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So how do you choose a secondary school if your child has additional needs? Some conclusions....


In my first post on this I looked at the discrepancy in the number of students with additional needs between secondary schools and the possible reasons for that. In my second post I considered the SEND register and the inherent unreliability of the SEND figures.


So, given the issues raised in my earlier posts how do you choose a secondary school for your child? There are various support websites for parents/carers of children with SEND - for example SEN Help , specialist charities... Each local authority publishes its local offer for children with SEND, which can have varying degrees of usefulness - Lancashire's is here.


Of course I am assuming that you have a choice! In many areas no such choice realistically exists and therefore this post is better read as a list of the qualities that you should push for in your local school.


Firstly, you won't find a perfect school for your child. All schools have their faults and all schools will make mistakes. Primarily you want your child's school to work with you, listen to you and take your concerns seriously. You definitely won't agree with all the decisions that they make - they are balancing the needs of your child with the needs of several hundred others and the wider school community - but you need to know that they will listen and collaborate.


All schools talk about meeting individual needs and all schools talk about "standards" and conforming to school rules and policies. They talk a lot about expectations. None of that is wrong, but you need your child's school to acknowledge that these ideas are often in conflict! How flexible are the behaviour rules, uniform policies etc... when considering the individual needs of your child? It is a complex area for a school to get right, because "preference" is not the same thing as "need". My general line (as a headteacher) was that if I couldn't explain why we had a particular rule then we shouldn't have it and, if a particular child needed that rule amending because of their needs (identified by professionals and family) then, as long as it did not endanger the child or others we should do our best to accommodate that amendment. Simple things would include amending uniform rules because of identified sensory needs, allowing children to move between lessons slightly early to avoid crowded corridors etc... That is not the same thing as the child deciding one day that they don't like PE so they aren't going or that they aren't going to wear school uniform because they don't like it - these decisions are taken based on need. So find a school that will work with you on reasonable adjustments - co-production is the technical term. I cannot emphasise enough how important the sense of collaboration between school and family is in ensuring that the child thrives.


All schools have behaviour policies. Some schools adopt "zero-tolerance" - find out what that means for your child. It is absolutely fine to have zero tolerance of violence and bullying, but a child who needs to fidget and move around is not going to thrive in a classroom where absolute silence and immobility is expected for large parts of the lesson. What is the school "zero-tolerant" of?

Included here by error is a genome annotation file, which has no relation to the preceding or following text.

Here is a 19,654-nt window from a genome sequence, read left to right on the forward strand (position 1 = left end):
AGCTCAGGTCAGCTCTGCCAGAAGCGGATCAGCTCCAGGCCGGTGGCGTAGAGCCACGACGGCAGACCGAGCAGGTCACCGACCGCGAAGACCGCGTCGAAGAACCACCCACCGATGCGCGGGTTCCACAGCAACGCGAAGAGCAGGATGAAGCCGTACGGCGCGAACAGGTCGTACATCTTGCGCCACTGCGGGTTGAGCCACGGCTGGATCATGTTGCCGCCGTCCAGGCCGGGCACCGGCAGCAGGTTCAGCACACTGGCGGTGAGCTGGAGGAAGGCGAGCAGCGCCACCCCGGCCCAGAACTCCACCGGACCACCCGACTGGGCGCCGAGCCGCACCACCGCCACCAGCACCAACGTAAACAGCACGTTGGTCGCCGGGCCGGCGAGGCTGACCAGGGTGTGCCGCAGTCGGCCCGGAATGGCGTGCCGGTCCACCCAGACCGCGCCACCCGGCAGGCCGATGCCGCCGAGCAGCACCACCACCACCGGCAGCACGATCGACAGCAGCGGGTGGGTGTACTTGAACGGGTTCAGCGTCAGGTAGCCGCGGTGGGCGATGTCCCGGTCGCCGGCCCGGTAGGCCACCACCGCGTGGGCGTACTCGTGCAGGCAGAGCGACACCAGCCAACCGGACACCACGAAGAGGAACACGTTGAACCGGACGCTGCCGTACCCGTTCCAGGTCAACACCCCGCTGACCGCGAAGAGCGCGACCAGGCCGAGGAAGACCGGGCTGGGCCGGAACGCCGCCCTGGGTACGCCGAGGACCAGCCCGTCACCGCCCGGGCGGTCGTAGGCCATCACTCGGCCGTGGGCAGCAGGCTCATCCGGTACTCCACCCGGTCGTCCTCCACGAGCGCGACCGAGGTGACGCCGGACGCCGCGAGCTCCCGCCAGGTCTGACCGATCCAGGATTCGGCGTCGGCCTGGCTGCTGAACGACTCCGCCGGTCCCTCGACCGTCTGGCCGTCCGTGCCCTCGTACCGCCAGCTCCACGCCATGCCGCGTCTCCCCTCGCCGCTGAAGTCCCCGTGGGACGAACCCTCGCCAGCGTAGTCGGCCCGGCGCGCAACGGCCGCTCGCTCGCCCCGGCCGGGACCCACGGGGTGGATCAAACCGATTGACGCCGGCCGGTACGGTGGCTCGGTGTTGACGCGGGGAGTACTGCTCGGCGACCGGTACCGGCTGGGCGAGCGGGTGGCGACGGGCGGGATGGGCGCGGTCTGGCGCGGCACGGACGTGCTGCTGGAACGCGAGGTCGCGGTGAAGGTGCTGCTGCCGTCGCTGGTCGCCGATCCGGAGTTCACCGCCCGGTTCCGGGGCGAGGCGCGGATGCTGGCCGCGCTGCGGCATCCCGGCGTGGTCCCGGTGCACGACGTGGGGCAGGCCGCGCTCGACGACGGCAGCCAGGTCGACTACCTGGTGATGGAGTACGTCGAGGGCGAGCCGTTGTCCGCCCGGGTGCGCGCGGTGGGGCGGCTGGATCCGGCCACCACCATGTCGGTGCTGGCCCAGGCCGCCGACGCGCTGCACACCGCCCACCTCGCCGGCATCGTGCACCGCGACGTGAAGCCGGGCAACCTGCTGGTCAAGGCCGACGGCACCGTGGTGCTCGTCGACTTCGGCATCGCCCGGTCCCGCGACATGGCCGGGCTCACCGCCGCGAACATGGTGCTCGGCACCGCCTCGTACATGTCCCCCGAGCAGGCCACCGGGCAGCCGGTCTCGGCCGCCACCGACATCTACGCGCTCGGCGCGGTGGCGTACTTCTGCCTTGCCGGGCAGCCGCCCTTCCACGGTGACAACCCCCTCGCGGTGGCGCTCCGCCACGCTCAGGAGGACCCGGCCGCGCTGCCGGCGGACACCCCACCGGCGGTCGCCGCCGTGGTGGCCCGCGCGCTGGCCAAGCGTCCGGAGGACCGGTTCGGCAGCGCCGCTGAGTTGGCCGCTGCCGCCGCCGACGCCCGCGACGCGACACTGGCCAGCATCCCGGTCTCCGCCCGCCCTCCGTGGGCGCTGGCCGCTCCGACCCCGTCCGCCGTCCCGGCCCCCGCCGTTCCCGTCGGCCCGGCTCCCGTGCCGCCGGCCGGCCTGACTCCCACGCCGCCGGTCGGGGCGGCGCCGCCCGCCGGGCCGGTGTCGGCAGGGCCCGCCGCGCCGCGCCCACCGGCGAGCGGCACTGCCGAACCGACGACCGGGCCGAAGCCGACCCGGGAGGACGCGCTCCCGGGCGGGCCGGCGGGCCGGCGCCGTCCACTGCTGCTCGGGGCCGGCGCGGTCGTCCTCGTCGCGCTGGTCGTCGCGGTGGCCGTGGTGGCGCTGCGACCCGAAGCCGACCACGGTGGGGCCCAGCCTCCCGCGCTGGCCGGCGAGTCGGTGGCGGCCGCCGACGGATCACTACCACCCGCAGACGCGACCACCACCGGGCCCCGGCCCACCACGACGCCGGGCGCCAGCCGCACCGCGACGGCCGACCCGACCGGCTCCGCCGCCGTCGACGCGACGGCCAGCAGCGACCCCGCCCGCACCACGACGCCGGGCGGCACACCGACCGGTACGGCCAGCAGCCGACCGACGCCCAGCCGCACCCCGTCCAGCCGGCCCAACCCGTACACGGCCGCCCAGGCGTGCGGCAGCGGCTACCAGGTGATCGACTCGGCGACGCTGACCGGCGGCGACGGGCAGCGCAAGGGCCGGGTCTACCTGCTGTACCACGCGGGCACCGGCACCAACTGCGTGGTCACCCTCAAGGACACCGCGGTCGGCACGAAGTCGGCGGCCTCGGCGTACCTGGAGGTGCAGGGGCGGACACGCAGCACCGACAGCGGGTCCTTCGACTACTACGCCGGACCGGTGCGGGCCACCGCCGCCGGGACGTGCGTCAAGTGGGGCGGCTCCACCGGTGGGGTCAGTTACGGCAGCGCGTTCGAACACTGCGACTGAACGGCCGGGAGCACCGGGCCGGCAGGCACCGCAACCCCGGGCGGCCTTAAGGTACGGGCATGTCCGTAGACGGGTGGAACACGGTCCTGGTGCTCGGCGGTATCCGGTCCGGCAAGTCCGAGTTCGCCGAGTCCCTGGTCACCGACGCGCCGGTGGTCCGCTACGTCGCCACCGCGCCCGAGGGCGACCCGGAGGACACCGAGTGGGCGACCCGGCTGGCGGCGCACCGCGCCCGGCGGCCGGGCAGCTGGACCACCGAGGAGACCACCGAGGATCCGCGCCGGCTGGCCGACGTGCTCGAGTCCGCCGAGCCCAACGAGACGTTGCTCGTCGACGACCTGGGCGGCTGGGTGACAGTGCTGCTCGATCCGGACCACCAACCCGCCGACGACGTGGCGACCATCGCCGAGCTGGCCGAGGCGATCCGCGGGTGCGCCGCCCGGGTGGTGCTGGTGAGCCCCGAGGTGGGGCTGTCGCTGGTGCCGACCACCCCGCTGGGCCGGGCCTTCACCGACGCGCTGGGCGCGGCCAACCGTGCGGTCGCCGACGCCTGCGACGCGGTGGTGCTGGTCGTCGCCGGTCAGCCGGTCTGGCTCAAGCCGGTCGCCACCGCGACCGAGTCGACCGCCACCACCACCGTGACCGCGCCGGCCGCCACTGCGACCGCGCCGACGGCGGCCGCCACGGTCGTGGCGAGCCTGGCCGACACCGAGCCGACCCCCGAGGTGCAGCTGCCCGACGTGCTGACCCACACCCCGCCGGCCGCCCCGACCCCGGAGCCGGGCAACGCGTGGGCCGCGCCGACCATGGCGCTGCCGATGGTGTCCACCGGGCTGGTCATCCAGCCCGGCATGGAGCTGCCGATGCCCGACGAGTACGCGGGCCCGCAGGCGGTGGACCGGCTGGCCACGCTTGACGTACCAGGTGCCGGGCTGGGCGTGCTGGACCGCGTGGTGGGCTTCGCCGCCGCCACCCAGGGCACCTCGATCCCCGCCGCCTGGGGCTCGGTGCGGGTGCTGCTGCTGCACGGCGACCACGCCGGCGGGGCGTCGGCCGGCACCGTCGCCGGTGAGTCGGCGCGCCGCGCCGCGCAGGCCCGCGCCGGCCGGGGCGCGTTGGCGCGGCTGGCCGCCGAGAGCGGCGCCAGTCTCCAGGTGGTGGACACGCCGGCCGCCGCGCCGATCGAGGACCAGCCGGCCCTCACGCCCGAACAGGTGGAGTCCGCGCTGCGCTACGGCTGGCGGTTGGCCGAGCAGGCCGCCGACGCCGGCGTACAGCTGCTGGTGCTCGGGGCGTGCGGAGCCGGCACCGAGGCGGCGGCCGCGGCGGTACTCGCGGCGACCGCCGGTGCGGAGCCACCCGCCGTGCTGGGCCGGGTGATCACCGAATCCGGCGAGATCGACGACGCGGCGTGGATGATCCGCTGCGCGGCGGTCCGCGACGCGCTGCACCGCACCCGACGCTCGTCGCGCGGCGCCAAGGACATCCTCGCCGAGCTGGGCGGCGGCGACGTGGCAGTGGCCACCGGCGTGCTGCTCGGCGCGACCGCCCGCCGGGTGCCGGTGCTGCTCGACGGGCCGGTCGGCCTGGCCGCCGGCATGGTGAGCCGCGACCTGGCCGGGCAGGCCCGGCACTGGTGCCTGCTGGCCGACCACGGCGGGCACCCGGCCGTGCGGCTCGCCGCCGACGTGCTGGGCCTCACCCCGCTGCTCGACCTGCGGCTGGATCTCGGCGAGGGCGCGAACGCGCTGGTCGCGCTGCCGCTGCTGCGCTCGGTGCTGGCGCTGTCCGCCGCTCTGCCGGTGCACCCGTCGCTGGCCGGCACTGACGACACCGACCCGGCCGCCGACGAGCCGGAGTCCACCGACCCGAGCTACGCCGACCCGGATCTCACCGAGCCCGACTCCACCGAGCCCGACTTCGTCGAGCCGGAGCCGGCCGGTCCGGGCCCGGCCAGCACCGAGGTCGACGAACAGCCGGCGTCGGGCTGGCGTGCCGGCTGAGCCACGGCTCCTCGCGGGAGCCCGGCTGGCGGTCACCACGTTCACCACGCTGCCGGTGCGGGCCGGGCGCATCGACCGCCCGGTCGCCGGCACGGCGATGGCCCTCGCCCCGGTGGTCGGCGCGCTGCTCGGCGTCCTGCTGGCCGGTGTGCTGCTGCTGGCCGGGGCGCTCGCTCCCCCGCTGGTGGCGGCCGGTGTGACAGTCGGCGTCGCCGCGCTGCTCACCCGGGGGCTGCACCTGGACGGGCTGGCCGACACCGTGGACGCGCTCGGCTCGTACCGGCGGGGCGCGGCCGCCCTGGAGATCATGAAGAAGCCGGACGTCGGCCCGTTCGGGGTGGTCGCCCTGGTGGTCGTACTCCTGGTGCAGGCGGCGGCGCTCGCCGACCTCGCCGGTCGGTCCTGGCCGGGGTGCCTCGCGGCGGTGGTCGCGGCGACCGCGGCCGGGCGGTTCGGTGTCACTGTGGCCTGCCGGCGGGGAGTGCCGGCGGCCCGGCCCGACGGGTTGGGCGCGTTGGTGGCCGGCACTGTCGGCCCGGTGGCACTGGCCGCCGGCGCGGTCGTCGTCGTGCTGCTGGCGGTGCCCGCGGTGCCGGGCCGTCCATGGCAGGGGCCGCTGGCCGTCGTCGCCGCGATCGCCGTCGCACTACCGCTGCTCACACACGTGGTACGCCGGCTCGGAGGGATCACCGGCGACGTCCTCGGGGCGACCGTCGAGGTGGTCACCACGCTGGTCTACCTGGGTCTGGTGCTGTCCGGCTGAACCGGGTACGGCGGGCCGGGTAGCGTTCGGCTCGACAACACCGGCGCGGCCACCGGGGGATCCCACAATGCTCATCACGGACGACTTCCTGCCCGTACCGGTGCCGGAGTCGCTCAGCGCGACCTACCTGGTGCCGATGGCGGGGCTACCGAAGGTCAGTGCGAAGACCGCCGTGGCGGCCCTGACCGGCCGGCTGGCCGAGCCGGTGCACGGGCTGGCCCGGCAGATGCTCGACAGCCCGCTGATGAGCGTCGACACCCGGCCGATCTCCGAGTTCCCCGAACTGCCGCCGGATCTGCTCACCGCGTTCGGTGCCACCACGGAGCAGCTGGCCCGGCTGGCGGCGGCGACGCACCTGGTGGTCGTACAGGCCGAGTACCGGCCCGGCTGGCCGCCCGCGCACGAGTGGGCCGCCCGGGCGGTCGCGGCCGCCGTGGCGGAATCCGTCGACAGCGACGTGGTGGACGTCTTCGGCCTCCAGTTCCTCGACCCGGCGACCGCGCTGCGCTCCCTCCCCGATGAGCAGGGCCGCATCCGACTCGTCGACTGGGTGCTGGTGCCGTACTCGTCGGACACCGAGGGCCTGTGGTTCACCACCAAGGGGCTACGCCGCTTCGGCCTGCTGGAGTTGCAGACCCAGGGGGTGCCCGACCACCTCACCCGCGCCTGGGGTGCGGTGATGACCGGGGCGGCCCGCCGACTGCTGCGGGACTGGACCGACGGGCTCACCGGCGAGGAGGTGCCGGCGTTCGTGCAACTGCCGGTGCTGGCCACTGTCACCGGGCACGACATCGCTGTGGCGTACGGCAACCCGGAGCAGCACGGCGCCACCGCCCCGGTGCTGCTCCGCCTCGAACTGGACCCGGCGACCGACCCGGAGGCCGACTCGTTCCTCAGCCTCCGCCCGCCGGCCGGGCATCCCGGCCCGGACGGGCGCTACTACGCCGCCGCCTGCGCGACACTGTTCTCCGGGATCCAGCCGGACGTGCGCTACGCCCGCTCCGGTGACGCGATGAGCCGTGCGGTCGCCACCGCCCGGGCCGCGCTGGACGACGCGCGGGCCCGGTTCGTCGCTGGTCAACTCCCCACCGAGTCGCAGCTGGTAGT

The phrase "every teacher is a teacher of SEND" is worth trying out on your selected school. Of course it can be easily said and not implemented, but if the school has a whole staff approach to SEND provision and sees children with SEND as children rather than as someone else's responsibility then that is a good sign. We all have needs; every child has individual barriers to learning from various causes, some more obvious than others, and the adults in the room need to value each child equally.


Communication can often be a nightmare. If you are concerned about something are there clear paths of communication - who do you talk to? Sending multiple emails to the SENCO, general school email address, tutor, Head of Year etc.... is very hard for a school to deal with and causes parents a lot of stress - so the question is, if you have concerns, who do you talk to? Where children have significant needs a single point of contact is essential because you may need to be in contact on a very frequent basis. Who that person is matters less than the consistency of communication.


In the end it comes down to ethos. That is a tricky thing to assess, but read the information on the school, listen to the headteacher and other staff and listen to what other families say. Sometimes school have externally assessed "badges" - for example the Inclusion Quality Mark - which indicate their commitment to meeting individual needs as far as they can. What are the school's core values and how are they lived out? If the message is about valuing the individual child then that is a really good start! If it is all about conformity and standards then, please hear me clearly, those things are necessary when running a large school community, but the questions are about how the school will work with you and how flexible they will be to ensure that your child thrives.


Good luck! Get in touch if you need help.


James Harris


I am, as always, happy to discuss these matters with anyone and to help parents and carers navigate the secondary school system Please see www.findingcommonground.org.uk, email advice@findingcommonground.org.uk or message 07767142877.

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